|The seed of prosperity has not sprouted, after all|
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Saturday, March 05, 2016
The Dream of Africa Rising has Ended
In Kitwe, Zambia, a decade long commodity boom brought sleek shopping malls, tidy brick homes and dozens of private schools to this palm-pocked mining town in the heart of Africa. The population doubled and incomes soared as record copper prices and a flood of Chinese investment and workers transformed a region bordering war-ravaged Congo into a beacon for Africa’s rising middle class.
Now the global forces that propelled Kitwe’s rise have reversed, fomenting an economic and social crisis that has interrupted dreams of greater prosperity across Zambia’s copper belt and exposed the fragility of Africa’s commodity-fueled growth model. Slowing Chinese demand has nearly halved the price of copper in two years, upending an economy reliant on the metal for 70% of its exports. Chinese contractors and restaurateurs that followed state construction companies into the landlocked country are starting to head home. Kitwe is a prime victim of the commodity bust’s outsize impact on Africa. Several mines have closed and some 15,000 workers have been laid off, with thousands more expected. Officials say each miner’s salary supports 15 dependents, exposing the entire town to the ravages of the global rout. Violent crime is rising and blackouts have become commonplace. Hundreds of miners have withdrawn their children from private schools that sprang up to cater to new aspirations. Mining industry subsidies for HIV and malaria medications have been reduced. Double-digit inflation has frozen sales of the refrigerators, televisions and cars coveted here as hallmarks of success. Kitwe’s trauma is reverberating across Zambia. Zambia’s kwacha currency is one of the world’s worst performers, losing half its value last year. In desperation, President Edgar Lungu has asked for divine intervention, decreeing nationwide days of prayer to resurrect the stricken economy.
In other resource-reliant African economies from South Africa to the Sahara, after years of blistering expansion, Nigeria, Angola and South Africa—whose oil, gold and platinum industries have long driven the region’s growth—are mired in crises that are freezing development and testing increasingly cash-strapped governments. Turmoil is also raising the prospect of political change. Angola’s entrenched regime is facing unprecedented public criticism. Local elections in South Africa this year could see the ruling African National Congress lose control of key cities like Johannesburg and Pretoria for the first time.
The dramatic shift has revealed how reliant many African economies remain on commodity riches, prompting some investors to reassess an “Africa Rising” narrative that exaggerated gains in manufacturing, infrastructure and education. Poverty was declining and a new middle class was springing up in Africa. This was the mantra that lured global corporations to African markets. But now the hype is losing its gloss. Western corporate belief in a rising African middle class would appear to be fading. Barclays is leaving the continent. The British banking giant is selling its South African subsidiary Absa, which it acquired in 2005. Last year, food giant Nestle shed 15 percent of its workforce in Africa.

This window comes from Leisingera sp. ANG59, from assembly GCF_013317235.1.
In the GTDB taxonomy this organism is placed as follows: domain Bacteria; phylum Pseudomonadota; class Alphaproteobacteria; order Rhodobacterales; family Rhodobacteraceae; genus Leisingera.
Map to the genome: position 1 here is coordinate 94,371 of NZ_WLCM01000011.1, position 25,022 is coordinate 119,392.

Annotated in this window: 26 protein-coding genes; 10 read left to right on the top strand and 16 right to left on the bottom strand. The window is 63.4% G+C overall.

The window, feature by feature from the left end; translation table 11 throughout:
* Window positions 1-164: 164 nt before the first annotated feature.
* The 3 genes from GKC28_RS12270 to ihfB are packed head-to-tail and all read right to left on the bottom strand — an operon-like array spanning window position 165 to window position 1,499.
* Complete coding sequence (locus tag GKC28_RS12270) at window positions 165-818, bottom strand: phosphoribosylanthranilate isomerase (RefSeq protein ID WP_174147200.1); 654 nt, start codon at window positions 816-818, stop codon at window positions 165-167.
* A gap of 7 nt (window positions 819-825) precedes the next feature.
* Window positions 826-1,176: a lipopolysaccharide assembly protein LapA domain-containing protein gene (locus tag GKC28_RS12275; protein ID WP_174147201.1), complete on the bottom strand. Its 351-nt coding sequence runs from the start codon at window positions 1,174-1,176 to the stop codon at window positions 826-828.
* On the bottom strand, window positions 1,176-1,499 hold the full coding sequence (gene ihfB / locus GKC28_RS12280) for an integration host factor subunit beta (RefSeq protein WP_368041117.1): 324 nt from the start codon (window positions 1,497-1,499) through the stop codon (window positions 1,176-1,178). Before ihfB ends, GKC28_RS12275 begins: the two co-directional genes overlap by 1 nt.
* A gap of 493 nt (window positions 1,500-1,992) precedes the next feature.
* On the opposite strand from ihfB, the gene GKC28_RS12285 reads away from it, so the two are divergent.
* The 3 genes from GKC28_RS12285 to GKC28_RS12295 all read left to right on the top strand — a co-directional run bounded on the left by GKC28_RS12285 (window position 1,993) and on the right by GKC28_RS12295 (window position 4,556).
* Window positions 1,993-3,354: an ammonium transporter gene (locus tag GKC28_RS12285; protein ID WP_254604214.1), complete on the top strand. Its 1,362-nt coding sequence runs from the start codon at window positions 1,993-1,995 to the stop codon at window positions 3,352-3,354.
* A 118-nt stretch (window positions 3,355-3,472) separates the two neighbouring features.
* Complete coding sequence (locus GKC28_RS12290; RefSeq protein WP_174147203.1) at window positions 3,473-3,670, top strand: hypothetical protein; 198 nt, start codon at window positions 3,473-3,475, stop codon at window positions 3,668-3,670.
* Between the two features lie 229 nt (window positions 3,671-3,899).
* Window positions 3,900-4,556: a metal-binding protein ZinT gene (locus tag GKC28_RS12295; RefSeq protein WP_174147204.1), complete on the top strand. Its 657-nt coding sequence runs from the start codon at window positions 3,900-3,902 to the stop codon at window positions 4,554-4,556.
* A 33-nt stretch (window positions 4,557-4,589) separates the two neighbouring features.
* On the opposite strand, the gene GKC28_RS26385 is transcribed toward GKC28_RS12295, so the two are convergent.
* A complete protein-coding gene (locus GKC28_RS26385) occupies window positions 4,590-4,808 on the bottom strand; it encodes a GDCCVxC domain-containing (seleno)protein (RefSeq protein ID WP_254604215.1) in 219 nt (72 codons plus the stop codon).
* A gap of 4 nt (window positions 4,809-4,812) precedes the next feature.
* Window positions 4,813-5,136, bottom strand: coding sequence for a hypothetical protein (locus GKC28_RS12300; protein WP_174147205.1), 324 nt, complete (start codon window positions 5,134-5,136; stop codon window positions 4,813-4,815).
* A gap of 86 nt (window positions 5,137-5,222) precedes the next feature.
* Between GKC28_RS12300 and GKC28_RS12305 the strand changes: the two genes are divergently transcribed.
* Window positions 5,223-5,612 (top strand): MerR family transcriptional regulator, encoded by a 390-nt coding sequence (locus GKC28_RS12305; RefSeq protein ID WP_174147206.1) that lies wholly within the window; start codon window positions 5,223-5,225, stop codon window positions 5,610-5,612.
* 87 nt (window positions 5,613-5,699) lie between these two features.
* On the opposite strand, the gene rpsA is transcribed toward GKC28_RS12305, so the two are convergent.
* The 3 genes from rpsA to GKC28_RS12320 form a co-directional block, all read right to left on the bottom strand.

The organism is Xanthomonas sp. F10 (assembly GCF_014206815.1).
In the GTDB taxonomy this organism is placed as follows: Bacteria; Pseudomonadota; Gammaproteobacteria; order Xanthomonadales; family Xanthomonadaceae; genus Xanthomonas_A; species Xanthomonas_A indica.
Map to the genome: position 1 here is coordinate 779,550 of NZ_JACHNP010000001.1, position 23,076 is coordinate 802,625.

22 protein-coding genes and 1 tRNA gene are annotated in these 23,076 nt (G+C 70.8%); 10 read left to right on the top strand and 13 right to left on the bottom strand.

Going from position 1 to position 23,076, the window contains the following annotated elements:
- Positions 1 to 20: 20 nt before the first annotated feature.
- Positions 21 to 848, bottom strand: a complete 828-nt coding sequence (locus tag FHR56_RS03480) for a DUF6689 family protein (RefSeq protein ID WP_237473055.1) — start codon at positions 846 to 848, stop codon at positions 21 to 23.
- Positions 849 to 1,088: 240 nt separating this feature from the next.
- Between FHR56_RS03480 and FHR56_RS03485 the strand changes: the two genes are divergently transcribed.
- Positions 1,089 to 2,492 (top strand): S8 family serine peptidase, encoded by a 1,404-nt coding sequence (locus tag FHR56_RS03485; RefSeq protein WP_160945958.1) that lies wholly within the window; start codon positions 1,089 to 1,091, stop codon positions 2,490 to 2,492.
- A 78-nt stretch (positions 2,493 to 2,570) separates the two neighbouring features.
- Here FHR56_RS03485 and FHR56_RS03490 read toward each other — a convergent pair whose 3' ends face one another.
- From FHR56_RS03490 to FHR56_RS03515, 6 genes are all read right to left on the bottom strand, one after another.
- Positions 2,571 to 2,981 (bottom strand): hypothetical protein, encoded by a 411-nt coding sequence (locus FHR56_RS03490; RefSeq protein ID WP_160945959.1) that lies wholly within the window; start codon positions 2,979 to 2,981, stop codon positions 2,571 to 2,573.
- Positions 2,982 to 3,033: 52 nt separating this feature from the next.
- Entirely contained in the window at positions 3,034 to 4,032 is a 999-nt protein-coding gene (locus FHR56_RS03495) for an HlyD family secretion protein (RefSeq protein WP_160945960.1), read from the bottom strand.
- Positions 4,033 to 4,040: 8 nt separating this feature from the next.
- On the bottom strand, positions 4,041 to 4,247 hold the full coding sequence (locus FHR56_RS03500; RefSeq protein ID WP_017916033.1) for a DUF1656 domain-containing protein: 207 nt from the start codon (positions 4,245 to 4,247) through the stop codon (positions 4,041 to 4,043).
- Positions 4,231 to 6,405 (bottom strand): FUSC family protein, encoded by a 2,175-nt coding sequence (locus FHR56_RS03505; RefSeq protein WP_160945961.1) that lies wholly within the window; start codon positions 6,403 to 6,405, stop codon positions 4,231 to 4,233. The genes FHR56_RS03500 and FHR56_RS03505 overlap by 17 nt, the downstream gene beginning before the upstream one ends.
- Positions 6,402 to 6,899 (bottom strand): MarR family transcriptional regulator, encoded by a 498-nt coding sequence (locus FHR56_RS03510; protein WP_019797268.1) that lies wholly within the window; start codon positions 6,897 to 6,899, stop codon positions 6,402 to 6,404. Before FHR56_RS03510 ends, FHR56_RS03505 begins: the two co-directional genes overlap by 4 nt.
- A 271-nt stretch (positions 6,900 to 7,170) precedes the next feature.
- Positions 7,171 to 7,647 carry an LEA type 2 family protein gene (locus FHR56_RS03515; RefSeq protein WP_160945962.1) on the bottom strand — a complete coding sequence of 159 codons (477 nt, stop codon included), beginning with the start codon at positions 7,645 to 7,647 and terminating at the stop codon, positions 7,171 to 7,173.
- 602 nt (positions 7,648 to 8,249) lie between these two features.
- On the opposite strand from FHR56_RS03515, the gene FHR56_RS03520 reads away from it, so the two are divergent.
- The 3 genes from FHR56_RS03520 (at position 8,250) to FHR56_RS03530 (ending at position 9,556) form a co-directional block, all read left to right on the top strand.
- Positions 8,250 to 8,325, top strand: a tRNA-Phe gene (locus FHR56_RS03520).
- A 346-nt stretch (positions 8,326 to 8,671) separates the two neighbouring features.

"We thought Africa was the new Asia, but we discovered that the middle class is extremely small and not growing," Cornel Krummenacher, chief executive for Nestle's equatorial Africa region, told theFinancial Times.
Not so long ago, Africa was perceived as a growth market. In 2011, the African Development Bank (AfDB) concluded in a report that 350 million Africans counted as members of the middle class - that's 34 percent of the continent's population. That sounded like a middle class boom. In 2000, the figure was just 27 percent. More recent figures paint a less rosy picture, however. According to the Swiss bank Credit Suisse, just 18 million Africans qualify for membership of the middle class. Mthuli Ncube, professor of public policy at the University of Oxford and the former chief economist at the AfDB who oversaw that 2011 report said being middle class was a question of definition, or rather of location. "A middle class person in Switzerland or Germany is not like a middle class person in Rwanda to be fair, so there will be some differences."
Critics find this unconvincing. Political scientist Henning Melber, professor at Free State and Pretoria Universities in South Africa, said the definition of middle class as used by the AfDB in its report covers everybody in Africa who earns between $2 and $10 a day (1.83 and 9.13 euros).
"When I go into a supermarket in Namibia or South Africa and buy a carton of milk that costs almost as much as it does in Germany, then I realize this idea of what makes you middle class in Africa is pure fantasy."
Those who adhere to the notion of a growing African middle class claim they can see a continent in which affluence is spreading. There are long traffic jams because there are more cars on the roads. Shopping malls are sprouting on every corner, a sign of a growing middle class, they claim. This doesn't convince Robert Kappel, former director of German Institute of Global and Area Studies (GIGA) in Hamburg. "The shopping mall phenomenon has nothing to do with the middle classes in the true sense of word," he said. He says the malls are patronized by wealthy members of an upper class who are just consuming more.
Many analysts consider it unlikely that Africa's middle class will expand any further. "Once economic growth falters and the bottom falls out of commodity prices, then the phenomenon of an African middle class will disappear," said Kappel. That is exactly what is happening. Declining commodity prices and economic difficulties in China - Africa's key trading partner - are driving down African economic growth rates.